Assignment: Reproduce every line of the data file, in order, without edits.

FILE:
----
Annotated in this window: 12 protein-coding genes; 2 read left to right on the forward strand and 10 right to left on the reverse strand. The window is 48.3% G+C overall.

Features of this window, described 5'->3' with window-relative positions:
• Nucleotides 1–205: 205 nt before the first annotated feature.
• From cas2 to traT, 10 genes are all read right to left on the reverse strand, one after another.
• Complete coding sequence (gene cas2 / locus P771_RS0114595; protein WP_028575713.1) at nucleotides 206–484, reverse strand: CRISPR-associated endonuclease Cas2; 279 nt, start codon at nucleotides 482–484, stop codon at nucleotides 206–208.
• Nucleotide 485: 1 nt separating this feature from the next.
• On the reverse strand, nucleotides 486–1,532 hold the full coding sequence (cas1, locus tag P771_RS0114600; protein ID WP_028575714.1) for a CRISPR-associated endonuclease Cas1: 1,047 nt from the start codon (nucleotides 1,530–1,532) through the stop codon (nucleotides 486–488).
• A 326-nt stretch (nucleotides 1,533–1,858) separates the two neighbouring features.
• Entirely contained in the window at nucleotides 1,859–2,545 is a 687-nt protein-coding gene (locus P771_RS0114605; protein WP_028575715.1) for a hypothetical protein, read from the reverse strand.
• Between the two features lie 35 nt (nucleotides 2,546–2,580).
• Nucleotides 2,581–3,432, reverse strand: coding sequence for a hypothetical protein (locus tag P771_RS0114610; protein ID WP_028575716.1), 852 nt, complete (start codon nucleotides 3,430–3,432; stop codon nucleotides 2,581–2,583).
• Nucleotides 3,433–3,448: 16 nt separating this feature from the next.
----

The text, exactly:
Annotated in this window: 12 protein-coding genes; 2 read left to right on the forward strand and 10 right to left on the reverse strand. The window is 48.3% G+C overall.

Features of this window, described 5'->3' with window-relative positions:
• Nucleotides 1–205: 205 nt before the first annotated feature.
• From cas2 to traT, 10 genes are all read right to left on the reverse strand, one after another.
• Complete coding sequence (gene cas2 / locus P771_RS0114595; protein WP_028575713.1) at nucleotides 206–484, reverse strand: CRISPR-associated endonuclease Cas2; 279 nt, start codon at nucleotides 482–484, stop codon at nucleotides 206–208.
• Nucleotide 485: 1 nt separating this feature from the next.
• On the reverse strand, nucleotides 486–1,532 hold the full coding sequence (cas1, locus tag P771_RS0114600; protein ID WP_028575714.1) for a CRISPR-associated endonuclease Cas1: 1,047 nt from the start codon (nucleotides 1,530–1,532) through the stop codon (nucleotides 486–488).
• A 326-nt stretch (nucleotides 1,533–1,858) separates the two neighbouring features.
• Entirely contained in the window at nucleotides 1,859–2,545 is a 687-nt protein-coding gene (locus P771_RS0114605; protein WP_028575715.1) for a hypothetical protein, read from the reverse strand.
• Between the two features lie 35 nt (nucleotides 2,546–2,580).
• Nucleotides 2,581–3,432, reverse strand: coding sequence for a hypothetical protein (locus tag P771_RS0114610; protein ID WP_028575716.1), 852 nt, complete (start codon nucleotides 3,430–3,432; stop codon nucleotides 2,581–2,583).
• Nucleotides 3,433–3,448: 16 nt separating this feature from the next.